Paul,

Thanks. I am not sure that these DLS courses are going to scratch the itch I have to learn this material. It seems that the lectures are “teaching to the test/assignment” and that hard work on the assignments is going to be where I really learn. I know that debugging code is part of the work but I am really studying to learn NLP, not to be good at Python. That will come with time.

Does the depth of the instruction increase with courses 2, 3 and 4?

Honestly, I am not all that enthused about the lectures and lecture slides as references and I am going to have to consult external sources to get skills in Python, Math and ML/NLP that I feel I will need to be effective solving “real world problems.” That said… you Mentors are worth the money and time spent in the program. I got tons of help in the DL class and you have definitely helped me get back on track with this problem. I am trying to build a “quiver” of problem/solution applications and I am not sure I will get there applying 15+ hours a week to this specialization.

I am open to your advice and recommendation and will probably follow it. What should I do?

Very Best!
John

Used the online system and everything is working. For some reason, when I downloaded “all files” something did not stay consistent because everything worked except the unit tests failed in two places. When I have time, I will try to figure out why. As soon as I started running things online, everything worked fine and the tests passed. I am down to the last two sections of the lab now and after that initial chunk of code everything is plug and chug… just put in the equations. I am learning from this work just not as in-depth as I would like. Thanks. Your consult was priceless.

It’s great to hear that going online fixed the weird issues with train_naive_bayes. As to what the rest of NLP is like, I literally have not gotten beyond Week 2 of Course 1 of NLP. I think the real “meat” of NLP is the Sequence Model and Attention Model material that’s in Course 4 here and in Course 5 of DLS. That’s where the real action is. But since I haven’t gotten to that part of NLP or beyond Week 1 of DLS Course 5, I’m not really qualified to advise on that. But I think the example you found of the material from Stanford is a good way to go. They have been extremely generous about just publishing a lot of material from their graduate level CS courses about DL related topics. If you find the material here too shallow, that’s a good place to look. E.g. here’s the website for CS224n Natural Language Processing.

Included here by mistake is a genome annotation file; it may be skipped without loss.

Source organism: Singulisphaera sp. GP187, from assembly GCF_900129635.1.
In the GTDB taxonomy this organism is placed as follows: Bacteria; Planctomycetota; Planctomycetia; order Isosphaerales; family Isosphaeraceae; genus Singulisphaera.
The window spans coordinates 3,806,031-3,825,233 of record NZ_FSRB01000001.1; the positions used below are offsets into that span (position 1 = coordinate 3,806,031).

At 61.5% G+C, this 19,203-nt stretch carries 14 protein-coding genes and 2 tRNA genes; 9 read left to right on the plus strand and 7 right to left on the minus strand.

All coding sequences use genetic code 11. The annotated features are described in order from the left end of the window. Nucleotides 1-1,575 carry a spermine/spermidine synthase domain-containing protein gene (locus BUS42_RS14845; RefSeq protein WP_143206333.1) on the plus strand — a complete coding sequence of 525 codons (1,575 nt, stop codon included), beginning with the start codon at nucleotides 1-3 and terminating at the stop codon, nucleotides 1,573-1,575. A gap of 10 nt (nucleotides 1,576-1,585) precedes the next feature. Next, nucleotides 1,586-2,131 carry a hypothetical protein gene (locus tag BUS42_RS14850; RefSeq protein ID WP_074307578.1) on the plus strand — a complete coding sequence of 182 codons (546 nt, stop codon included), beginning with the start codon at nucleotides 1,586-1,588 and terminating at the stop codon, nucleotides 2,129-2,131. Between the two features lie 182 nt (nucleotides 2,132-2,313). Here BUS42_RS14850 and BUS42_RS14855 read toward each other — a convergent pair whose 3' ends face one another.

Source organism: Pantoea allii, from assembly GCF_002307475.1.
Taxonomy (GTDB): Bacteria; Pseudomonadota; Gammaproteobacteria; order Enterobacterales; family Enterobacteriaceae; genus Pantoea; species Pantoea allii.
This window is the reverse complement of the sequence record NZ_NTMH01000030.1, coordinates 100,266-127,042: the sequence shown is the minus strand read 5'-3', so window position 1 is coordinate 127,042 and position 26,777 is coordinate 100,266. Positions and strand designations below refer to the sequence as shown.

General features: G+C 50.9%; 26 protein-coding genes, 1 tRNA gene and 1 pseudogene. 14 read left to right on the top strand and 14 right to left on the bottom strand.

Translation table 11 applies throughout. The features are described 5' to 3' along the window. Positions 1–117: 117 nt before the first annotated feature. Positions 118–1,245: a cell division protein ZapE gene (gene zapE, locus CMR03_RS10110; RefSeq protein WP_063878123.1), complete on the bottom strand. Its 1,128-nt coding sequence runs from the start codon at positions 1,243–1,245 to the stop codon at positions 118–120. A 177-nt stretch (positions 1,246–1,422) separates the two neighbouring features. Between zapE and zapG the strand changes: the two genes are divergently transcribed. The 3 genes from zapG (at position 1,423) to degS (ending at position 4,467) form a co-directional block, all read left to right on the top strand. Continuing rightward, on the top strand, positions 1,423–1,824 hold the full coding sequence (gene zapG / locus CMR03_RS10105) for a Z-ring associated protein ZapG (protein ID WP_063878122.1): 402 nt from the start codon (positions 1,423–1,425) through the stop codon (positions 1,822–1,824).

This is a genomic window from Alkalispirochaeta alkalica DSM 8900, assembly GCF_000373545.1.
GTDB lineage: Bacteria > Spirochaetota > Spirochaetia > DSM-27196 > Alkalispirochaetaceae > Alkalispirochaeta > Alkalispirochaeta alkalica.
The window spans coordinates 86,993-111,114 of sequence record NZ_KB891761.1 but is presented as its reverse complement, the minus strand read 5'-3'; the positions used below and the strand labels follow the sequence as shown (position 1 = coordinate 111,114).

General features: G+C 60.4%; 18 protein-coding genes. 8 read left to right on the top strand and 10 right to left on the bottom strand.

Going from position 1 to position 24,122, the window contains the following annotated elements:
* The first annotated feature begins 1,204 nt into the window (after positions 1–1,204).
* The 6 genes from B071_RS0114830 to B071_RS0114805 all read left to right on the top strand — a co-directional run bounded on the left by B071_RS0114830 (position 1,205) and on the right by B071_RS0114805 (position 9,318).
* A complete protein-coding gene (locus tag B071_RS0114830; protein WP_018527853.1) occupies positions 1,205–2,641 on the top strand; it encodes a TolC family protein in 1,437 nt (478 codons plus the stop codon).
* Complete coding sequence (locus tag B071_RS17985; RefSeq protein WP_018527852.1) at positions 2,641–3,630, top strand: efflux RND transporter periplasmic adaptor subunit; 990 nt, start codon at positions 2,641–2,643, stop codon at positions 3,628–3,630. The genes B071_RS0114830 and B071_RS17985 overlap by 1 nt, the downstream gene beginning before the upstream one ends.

Also it’s good to hear that the mentor support has been helpful, but one other point to make there is that the mentors are volunteers. We do not get paid to do this. It’s just our way of “giving back” to the community. There’s nothing to prevent you or other students from contributing in a similar way. Even if you don’t have a “mentor” badge by your name, a useful answer will be recognized and appreciated.

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Paul,

Thanks very much for the support. Did not know you are not paid. Double thanks. I think that I will finish out this course since I have paid for it. I looked at the CS224n class and watched a number of Professor Manning’s lectures… That guy has a great sense of humor. All the assignments and most of the references are available online. I do not want to pay the \$~1400.00 price or to try to get accepted into Stanford at my age and experience level. I would pay one of the TA’s to grade my work if it were legal. I really just want feedback and community. I am retired but I realized that I can work with my former colleagues to process old-school system and subsystem specifications with NLP to classify, summarize and even parse the documents into a format that would make systems modeling much more cost-effective. As someone who has build systems models from poorly written specifications for a dozen years or so I want to try inserting ML/NLP into the workflow. These courses are a means to that end and I might do just as well stealth auditing CS224n.

Cheers!
John

I have no visibility into what goes on with the business model between Coursera (the platform provider) and the course content providers (e.g. DLAI), but apparently the business model does not allow for any kind of paid support for the students. It’s a good point that I had forgotten that Stanford does actually allow people to take their courses online, but the price is (ahem) at a different level than Coursera. Some of that must reflect Stanford just trying to extract \$\$ for value, but it does give you at least some sense of the true cost of having actual TAs whose job it is to help you, grade your work and so forth. Maybe there is some truth to the old adage “you get what you pay for”, both in terms of the course content and the quality of the support.

I’m also retired and spent my career doing software engineering and engineering management (mostly in operating systems internals working for computer systems companies), but my academic background is in math. What got me interested in ML/DL was when my son signed up for Prof Ng’s original Stanford Machine Learning course and asked if I’d be interested to take it along with him. I was completely hooked: it seemed like the perfect intersection of math and CS. So far, I haven’t made it beyond taking classes and helping fellow students, but I salute your project of actually applying NLP techniques to a real world problem with which you have significant domain knowledge. Maybe if you audit CS224 you can either find or create an online community of fellow students. I’d have to believe there are other folks in the same position: wanting to take CS224, but not wanting to pay the big bucks. A little googling might turn up something.